STEM

12
Feb

Your Guide for Considering a Gap Year

—from the Lab Manager's bench and the PI's desk

Exploring the Process

Figuring out if you should take a year off between finishing your undergrad experience and enrolling in a graduate, medical, or professional program isn't always an easy path. So, if you're feeling stressed out about the uncertainly of it all, know that it's part of the process. Deciding what to do, wondering if taking a break will be worth it, if you should even consider it, (or feeling frustrated because a gap year wasn't part of your 10 -year plan) is stressful.

This guest post was written by Dr. Brandi Ormerod, Associate Professor at the University of Florida, Department of Biomedical Engineering.

Dr. Ormerod's research program focuses on understanding how to use transplantable or endogenous neural stem cells to repair neural circuits in the diseased or injured brain, and how changes in levels of hippocampal neurogenesis across lifespan impact cognition. She originally posted a version of this article on Quora and gave us permission to share this version here.

New Researchers Beware: Learning Curve Ahead

For almost everyone, research turns out to be more complicated, and take more effort to gain skills and accomplish the objectives of a project than anticipated. So, if you struggle to learn a technique, or you don’t immediately understand a concept your research mentor explains, remind yourself that such challenges are to be expected.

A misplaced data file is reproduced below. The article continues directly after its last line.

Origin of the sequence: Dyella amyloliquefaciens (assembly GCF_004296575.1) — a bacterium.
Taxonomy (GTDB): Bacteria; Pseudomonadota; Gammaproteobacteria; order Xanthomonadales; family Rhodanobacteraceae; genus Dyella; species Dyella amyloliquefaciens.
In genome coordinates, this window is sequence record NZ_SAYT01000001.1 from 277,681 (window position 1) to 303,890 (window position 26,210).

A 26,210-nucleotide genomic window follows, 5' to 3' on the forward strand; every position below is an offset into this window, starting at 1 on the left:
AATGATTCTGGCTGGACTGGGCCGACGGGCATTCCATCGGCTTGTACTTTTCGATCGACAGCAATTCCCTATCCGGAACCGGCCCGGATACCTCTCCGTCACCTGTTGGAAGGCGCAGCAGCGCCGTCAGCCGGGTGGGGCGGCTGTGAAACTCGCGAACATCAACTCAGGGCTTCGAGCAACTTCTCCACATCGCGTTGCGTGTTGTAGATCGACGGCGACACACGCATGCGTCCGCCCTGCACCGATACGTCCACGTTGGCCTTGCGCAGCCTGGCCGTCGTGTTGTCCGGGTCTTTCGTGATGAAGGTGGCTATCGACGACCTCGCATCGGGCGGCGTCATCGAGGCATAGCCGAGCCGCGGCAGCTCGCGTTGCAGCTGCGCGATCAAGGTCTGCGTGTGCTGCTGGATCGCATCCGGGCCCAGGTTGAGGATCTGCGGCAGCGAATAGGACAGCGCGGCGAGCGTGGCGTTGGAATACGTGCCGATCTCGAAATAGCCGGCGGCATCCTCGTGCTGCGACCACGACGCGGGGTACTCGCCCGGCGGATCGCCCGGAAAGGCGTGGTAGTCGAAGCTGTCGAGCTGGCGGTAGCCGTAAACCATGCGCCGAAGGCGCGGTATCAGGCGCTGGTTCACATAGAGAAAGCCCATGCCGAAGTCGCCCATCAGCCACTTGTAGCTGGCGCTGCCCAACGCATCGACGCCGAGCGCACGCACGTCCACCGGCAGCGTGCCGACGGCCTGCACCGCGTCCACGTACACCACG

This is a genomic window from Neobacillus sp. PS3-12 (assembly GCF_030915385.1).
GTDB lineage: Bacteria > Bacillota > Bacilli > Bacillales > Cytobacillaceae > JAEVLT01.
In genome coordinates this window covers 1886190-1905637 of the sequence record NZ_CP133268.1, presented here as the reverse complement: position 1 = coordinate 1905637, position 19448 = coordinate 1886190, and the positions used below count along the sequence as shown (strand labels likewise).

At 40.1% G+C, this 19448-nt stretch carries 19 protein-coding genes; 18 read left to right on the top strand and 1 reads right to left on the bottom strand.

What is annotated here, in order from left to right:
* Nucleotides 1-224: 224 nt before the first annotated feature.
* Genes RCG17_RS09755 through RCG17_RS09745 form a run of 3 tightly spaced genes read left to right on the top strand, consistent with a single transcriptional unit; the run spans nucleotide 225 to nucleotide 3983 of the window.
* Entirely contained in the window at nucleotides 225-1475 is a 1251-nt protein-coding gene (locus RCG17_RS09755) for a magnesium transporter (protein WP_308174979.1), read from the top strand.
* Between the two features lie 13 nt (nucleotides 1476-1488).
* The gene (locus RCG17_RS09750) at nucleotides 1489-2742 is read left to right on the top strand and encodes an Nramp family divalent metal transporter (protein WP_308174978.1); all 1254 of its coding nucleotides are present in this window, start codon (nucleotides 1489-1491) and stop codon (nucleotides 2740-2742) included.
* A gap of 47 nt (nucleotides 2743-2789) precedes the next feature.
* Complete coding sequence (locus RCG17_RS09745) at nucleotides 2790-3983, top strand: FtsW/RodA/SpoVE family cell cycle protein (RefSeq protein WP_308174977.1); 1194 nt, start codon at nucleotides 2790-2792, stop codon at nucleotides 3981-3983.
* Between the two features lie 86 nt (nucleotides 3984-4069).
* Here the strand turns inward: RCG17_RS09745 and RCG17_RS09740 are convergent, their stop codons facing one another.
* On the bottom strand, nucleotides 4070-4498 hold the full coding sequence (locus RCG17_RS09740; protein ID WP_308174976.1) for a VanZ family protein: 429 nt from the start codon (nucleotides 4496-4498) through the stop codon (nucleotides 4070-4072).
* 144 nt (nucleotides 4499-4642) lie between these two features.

Tip #10 for Full-Time Summer Researchers: Expect to Resent the Return of the Fall Term

Wrapping up a full-time summer research experience is exhilarating and exhausting at the same time. But sometime during the first few weeks of the fall semester, a harsh reality will become evident: You don’t have as much time for research. Not near enough time. What would have taken you part of a morning to do in the summer, will now take a week or more to complete. Those long blocks of summer research time will have evaporated along with your increased productivity.

Tip #9 for Full-Time Summer Researchers: Expect to Feel Like a Scientist

Arguably, this is the best part of an epic summer research experience.

After a summer of long hours dedicated to making a contribution to science and overcoming challenges in the lab, you’ll finally feel like a real scientist.

Tip #8 for Full-Time Summer Researchers: Expect Personal Growth

When you spend the better part of a summer engaged in full-time research you’re bound to experience substantial personal growth. Perhaps you’ll refine your critical thinking or organizational skills. Maybe you’ll develop a sense of self-reliance or self-discipline that you didn’t know was missing.

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